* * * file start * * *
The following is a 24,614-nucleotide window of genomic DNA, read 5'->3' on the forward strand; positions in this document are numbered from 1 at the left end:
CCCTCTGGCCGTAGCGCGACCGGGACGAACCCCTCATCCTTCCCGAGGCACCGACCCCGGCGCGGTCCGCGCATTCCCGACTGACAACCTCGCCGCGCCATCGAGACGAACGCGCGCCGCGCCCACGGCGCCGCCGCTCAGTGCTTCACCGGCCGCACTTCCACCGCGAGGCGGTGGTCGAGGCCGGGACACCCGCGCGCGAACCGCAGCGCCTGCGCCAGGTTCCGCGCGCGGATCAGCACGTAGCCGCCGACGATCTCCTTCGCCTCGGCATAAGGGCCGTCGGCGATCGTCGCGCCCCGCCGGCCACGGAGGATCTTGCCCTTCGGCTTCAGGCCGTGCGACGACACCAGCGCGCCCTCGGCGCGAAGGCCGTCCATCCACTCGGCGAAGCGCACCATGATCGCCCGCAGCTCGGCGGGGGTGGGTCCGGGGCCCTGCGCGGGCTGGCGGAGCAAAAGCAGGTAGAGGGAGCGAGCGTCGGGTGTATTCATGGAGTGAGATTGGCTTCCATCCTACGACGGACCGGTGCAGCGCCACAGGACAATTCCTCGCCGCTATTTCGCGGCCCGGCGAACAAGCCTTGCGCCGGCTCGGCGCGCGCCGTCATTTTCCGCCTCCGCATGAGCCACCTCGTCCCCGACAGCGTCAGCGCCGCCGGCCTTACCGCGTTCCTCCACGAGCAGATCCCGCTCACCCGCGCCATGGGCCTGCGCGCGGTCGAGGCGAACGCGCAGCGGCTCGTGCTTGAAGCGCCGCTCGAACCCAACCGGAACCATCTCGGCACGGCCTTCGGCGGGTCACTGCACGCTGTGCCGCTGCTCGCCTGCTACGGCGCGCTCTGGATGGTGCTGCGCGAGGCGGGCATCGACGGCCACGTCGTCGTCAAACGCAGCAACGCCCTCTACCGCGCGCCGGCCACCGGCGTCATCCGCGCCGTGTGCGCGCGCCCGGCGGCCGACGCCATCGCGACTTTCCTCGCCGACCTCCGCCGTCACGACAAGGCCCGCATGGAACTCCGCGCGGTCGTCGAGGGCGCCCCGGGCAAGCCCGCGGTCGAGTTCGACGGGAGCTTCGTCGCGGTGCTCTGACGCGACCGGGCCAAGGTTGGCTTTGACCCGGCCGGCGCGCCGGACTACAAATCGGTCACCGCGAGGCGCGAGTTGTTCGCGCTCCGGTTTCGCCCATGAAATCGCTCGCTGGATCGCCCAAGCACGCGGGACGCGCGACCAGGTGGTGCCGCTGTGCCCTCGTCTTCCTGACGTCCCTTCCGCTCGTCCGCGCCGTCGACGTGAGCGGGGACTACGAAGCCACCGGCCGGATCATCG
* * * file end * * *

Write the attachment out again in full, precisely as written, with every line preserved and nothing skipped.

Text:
The following is a 24,614-nucleotide window of genomic DNA, read 5'->3' on the forward strand; positions in this document are numbered from 1 at the left end:
CCCTCTGGCCGTAGCGCGACCGGGACGAACCCCTCATCCTTCCCGAGGCACCGACCCCGGCGCGGTCCGCGCATTCCCGACTGACAACCTCGCCGCGCCATCGAGACGAACGCGCGCCGCGCCCACGGCGCCGCCGCTCAGTGCTTCACCGGCCGCACTTCCACCGCGAGGCGGTGGTCGAGGCCGGGACACCCGCGCGCGAACCGCAGCGCCTGCGCCAGGTTCCGCGCGCGGATCAGCACGTAGCCGCCGACGATCTCCTTCGCCTCGGCATAAGGGCCGTCGGCGATCGTCGCGCCCCGCCGGCCACGGAGGATCTTGCCCTTCGGCTTCAGGCCGTGCGACGACACCAGCGCGCCCTCGGCGCGAAGGCCGTCCATCCACTCGGCGAAGCGCACCATGATCGCCCGCAGCTCGGCGGGGGTGGGTCCGGGGCCCTGCGCGGGCTGGCGGAGCAAAAGCAGGTAGAGGGAGCGAGCGTCGGGTGTATTCATGGAGTGAGATTGGCTTCCATCCTACGACGGACCGGTGCAGCGCCACAGGACAATTCCTCGCCGCTATTTCGCGGCCCGGCGAACAAGCCTTGCGCCGGCTCGGCGCGCGCCGTCATTTTCCGCCTCCGCATGAGCCACCTCGTCCCCGACAGCGTCAGCGCCGCCGGCCTTACCGCGTTCCTCCACGAGCAGATCCCGCTCACCCGCGCCATGGGCCTGCGCGCGGTCGAGGCGAACGCGCAGCGGCTCGTGCTTGAAGCGCCGCTCGAACCCAACCGGAACCATCTCGGCACGGCCTTCGGCGGGTCACTGCACGCTGTGCCGCTGCTCGCCTGCTACGGCGCGCTCTGGATGGTGCTGCGCGAGGCGGGCATCGACGGCCACGTCGTCGTCAAACGCAGCAACGCCCTCTACCGCGCGCCGGCCACCGGCGTCATCCGCGCCGTGTGCGCGCGCCCGGCGGCCGACGCCATCGCGACTTTCCTCGCCGACCTCCGCCGTCACGACAAGGCCCGCATGGAACTCCGCGCGGTCGTCGAGGGCGCCCCGGGCAAGCCCGCGGTCGAGTTCGACGGGAGCTTCGTCGCGGTGCTCTGACGCGACCGGGCCAAGGTTGGCTTTGACCCGGCCGGCGCGCCGGACTACAAATCGGTCACCGCGAGGCGCGAGTTGTTCGCGCTCCGGTTTCGCCCATGAAATCGCTCGCTGGATCGCCCAAGCACGCGGGACGCGCGACCAGGTGGTGCCGCTGTGCCCTCGTCTTCCTGACGTCCCTTCCGCTCGTCCGCGCCGTCGACGTGAGCGGGGACTACGAAGCCACCGGCCGGATCATCG